Reality television singing competitions, once king of reality shows in China, starting having trouble attracting viewers in the late 2000s and early 2010s. Li Hao of Hunan Satellite Television told the China Dailytalent shows, where participants not only sing, but also dance and present mime and acrobatics, help create a more multifaceted stage. In addition, he says dating shows and TV recruitment programs are popular because they fulfill to people's demands. "Today, finding a decent job or a suitable date may be more important and meaningful than being a singing star," Li says. But the fading appeal of reality television singing competitions is not just a matter of the growing popularity of other kinds of reality shows. [Source: China Daily September 8, 2011]

Han Naiqing, senior researcher with China Radio and Television Association and a veteran reality TV programmer, says shows such as Super Girl must take most of the blame themselves. Han points out that most contestants in recent years have been run of the mill, and are no match to the early stars such as Li Yuchun and Zhang Liangying. "When a reality singing show cannot identify and celebrate people with a stunning voice, how can you expect people to watch it," Han asks.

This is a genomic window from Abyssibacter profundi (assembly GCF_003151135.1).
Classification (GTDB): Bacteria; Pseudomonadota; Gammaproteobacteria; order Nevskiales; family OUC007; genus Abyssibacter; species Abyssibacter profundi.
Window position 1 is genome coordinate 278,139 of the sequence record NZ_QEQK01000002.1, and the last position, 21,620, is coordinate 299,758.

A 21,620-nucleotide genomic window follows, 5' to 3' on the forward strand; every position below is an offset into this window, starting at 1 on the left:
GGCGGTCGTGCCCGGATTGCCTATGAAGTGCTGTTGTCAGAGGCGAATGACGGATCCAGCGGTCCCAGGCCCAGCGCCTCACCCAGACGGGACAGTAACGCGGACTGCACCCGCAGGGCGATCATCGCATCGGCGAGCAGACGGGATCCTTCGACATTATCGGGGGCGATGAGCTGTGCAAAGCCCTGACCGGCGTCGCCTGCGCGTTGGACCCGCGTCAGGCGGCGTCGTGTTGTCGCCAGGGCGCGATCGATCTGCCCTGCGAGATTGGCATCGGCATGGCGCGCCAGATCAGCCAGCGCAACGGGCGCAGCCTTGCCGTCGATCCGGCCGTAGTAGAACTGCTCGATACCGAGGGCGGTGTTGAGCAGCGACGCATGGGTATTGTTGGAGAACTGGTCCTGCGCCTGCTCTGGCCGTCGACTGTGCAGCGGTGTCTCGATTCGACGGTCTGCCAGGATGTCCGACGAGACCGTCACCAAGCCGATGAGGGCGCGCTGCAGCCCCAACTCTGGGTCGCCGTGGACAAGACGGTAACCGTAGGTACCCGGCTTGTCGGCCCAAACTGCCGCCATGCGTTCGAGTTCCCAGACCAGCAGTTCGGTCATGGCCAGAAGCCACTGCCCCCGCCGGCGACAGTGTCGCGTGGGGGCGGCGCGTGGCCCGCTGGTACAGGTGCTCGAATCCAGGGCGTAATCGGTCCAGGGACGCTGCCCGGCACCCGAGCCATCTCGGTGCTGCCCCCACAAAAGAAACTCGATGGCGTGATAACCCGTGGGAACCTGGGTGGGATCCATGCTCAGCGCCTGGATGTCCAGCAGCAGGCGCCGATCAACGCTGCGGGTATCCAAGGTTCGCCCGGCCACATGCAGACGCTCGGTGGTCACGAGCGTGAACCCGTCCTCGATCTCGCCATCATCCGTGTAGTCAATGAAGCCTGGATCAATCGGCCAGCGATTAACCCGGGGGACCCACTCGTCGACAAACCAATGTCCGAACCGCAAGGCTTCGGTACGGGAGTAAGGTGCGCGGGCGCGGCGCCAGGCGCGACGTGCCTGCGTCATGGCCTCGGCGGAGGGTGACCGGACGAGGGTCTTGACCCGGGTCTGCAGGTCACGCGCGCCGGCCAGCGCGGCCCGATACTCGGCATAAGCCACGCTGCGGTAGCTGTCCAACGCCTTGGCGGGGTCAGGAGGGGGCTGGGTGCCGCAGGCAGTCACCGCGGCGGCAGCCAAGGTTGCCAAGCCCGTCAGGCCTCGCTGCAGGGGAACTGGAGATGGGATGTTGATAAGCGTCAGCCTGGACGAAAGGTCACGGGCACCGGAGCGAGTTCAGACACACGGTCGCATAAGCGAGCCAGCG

Han says considering the fact that Chinese TV programmers lag behind their Western counterparts in creating an original show, it is more advisable to buy the copyright of a foreign reality show than to copy it. As part of the Got Talent franchise, China's Got Talent receives assistance and guidance from its British producers. Likewise, Southeast Satellite Television's Happy Choir, a reality singing show that puts the spotlight on chorus singing and is based on BBC's Last Choir Standing show, is able to leverage BBC's professional expertise, Han says. "It is better for us to learn how to do a reality singing program from our Western peers after buying the copyright. This also applies to other kinds of reality shows," he says. "Before creating an original show, it's important to understand how to run a show well."

Top Reality Show of 2018: Dunk of China

The top reality show in China in 2018 was “Dunk of China” — a smash-hit variety show that combined basketball with pop culture and attracted millions of viewers during its broadcast on between August 25 and November 1. ““A basketball variety show?” recalls Zhu Mingzhen, a 22-year old finalist on the show said. “It sounded like a scam to me.” [Source: Eduardo Baptista, The World of Chinese, December 27, 2018]